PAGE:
On the morning of Dec. 7, 1941, a clear sky over the Pearl Harbor naval base was suddenly raining bombs, as Japanese warplanes carried out the mission that would pull the U.S. into World War II.

President Bush and 25 living witnesses to the Japanese air raid gathered with hundreds of uniformed sailors Friday on the deck of a nuclear-powered aircraft carrier, the USS Enterprise. 

The president marked the anniversary of the attack and honored U.S. forces responding to the September terrorist attacks. 

"Like all fascists, the terrorists cannot be appeased. They must be defeated. This struggle will not end in a truce or a treaty. It will end in victory for the United States, our friends and for the cause of freedom," Bush said to a roar of approval. 

"The attack on Pearl Harbor was plotted in secrecy, waged without mercy," Bush said on the carrier, docked in Norfolk, Va. 

"Out of that surprise attack grew a steadfast resolve that made America freedom's defender, and that mission – our great calling – continues to this hour as the brave men and women of our military fight the forces of terror in Afghanistan and around the world." 

The military personnel surrounding Bush, most of whom had just returned from duty in the war on the Taliban, hooted and whooped at the words of their commander in chief. 

Before coming here from the White House, Bush signed a proclamation declaring Friday National Pearl Harbor Remembrance Day and called upon all federal offices to fly their flags at half-staff on this and every Dec. 7 in honor of the service personnel who died at Pearl Harbor. 

"As we fight to defend what we believe is right, we remember the sacrifice of those who have gone before us – not only the heroes of Pearl Harbor, but all the men and women of the greatest of generations who defeated tyranny," Bush said in his proclamation.  

In the midst of the U.S.'s latest effort, Pearl Harbor survivors have convened in Hawaii to honor those who were killed during the Japanese assault. 

"The whole world changed for us," said 84-year-old Douglas Phillips of Easton, Md., who was on the USS Ramsay during the attack. 

Survivors are attaching special meaning to the services in Hawaii this year. As many of them are in their 80s, this may be their last trip to Pearl Harbor. 

Dozens of veterans, many wearing garrison caps embossed with their ships' names, attended ceremonies and speeches on Oahu this week. Stories about the lost servicemen have evoked complex sentiments, they said. Many described feeling a mixture of camaraderie, honor, gratitude and guilt.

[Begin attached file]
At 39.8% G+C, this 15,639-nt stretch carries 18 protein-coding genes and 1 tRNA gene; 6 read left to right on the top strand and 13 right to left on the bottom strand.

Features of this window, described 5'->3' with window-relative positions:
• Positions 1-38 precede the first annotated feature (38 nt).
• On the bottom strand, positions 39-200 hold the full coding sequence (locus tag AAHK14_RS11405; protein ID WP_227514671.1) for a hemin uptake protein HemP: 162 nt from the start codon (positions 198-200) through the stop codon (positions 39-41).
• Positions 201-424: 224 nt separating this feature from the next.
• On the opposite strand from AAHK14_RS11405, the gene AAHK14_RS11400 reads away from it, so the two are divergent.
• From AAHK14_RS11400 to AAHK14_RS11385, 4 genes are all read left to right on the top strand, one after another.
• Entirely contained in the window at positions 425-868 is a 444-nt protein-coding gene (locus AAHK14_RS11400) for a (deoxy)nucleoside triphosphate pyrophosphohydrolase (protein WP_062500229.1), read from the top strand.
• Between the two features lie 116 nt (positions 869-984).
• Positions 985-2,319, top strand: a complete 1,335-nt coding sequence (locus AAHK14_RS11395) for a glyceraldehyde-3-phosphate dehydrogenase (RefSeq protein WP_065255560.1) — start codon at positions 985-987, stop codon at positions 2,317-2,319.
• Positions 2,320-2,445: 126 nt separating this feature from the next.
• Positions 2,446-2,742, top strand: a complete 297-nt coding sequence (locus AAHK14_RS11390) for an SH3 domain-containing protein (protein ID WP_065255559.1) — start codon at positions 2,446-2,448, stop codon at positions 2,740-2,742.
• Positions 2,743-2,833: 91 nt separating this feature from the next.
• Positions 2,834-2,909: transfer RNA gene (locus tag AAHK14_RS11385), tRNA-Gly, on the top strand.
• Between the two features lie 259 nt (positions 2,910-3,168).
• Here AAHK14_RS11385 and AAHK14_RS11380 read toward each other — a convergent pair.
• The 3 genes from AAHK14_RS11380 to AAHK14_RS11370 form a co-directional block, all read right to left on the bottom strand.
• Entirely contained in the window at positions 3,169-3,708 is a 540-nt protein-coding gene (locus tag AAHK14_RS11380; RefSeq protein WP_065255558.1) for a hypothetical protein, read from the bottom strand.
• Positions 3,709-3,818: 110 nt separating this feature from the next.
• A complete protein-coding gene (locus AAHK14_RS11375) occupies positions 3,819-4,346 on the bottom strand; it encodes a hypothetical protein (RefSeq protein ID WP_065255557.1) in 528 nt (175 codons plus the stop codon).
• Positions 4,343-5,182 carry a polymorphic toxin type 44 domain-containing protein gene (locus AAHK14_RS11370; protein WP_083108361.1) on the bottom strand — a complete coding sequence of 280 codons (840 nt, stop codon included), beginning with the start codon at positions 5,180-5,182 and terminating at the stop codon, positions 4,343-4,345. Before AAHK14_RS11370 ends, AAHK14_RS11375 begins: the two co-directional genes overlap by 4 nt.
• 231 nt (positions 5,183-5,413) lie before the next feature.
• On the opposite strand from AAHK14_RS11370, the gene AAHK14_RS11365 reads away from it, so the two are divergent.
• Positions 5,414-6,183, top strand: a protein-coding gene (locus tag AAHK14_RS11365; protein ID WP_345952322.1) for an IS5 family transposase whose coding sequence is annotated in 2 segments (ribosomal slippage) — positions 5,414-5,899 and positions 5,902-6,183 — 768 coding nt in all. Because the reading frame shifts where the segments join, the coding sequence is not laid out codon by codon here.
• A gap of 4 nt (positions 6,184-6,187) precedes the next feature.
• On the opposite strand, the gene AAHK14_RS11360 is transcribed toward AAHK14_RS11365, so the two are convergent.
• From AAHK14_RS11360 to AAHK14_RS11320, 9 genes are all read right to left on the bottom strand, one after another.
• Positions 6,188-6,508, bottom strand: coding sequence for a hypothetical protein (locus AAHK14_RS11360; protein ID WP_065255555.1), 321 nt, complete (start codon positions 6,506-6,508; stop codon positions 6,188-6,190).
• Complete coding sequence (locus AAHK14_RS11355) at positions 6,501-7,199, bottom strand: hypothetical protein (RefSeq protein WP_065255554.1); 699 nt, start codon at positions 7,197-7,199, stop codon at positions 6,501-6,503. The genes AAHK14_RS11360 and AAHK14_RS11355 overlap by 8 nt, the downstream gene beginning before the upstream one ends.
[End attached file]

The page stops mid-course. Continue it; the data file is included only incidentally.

The surprise attack that Sunday morning on Pearl Harbor and other military bases on Oahu went on for two hours and left 21 U.S. ships heavily damaged, 323 aircraft damaged or destroyed, 2,390 people dead and 1,178 other wounded. 

Cmdr. Mitsuo Fuchida led the first wave of Japanese planes, which began bombing at 7:50 a.m. Fuchida sent the coded "tora, tora, tora," message to his pilots to tell them the attack had begun successfully. 

"Coming in at low altitude, we saw American sailors on the decks of the cruisers, looking up in shock and wondering what was going on," said torpedo plane pilot Taisuke Maruyama, trading war stories with American survivors on the eve of Friday's ceremonies. 

Seven of the U.S. Pacific Fleet's nine battleships were moored along Ford Island, extremely vulnerable to attack. 

A 1,760-pound bomb thundered the deck of the USS Arizona, causing the ship with 1,177 crew aboard to sink in less than nine minutes. To this day, oil continues to seep from the ship's sunken hull. 

Friday morning, some survivors, military brass and other dignitaries planned to gather on the small USS Arizona Memorial for prayers, wreath presentations and a 21-gun salute. 

A larger ceremony was scheduled at the nearby National Memorial Cemetery of the Pacific overlooking Honolulu, and the Hawaii Air National Guard planned to fly F-15 jets over the area in the "missing man" formation. 

Hundreds of family members of New York City police officers, firefighters and rescue workers lost in the Sept. 11 terrorist attacks have also been visiting the memorial this week as guests of the state and local businesses. 

Laura Sheppard lost her 60-year-old father, New York firefighter Dennis Cross, in the Sept. 11 attacks.

"It truly is sacred ground," she said, "just like the World Trade Center is now."

The Associated Press contributed to this report.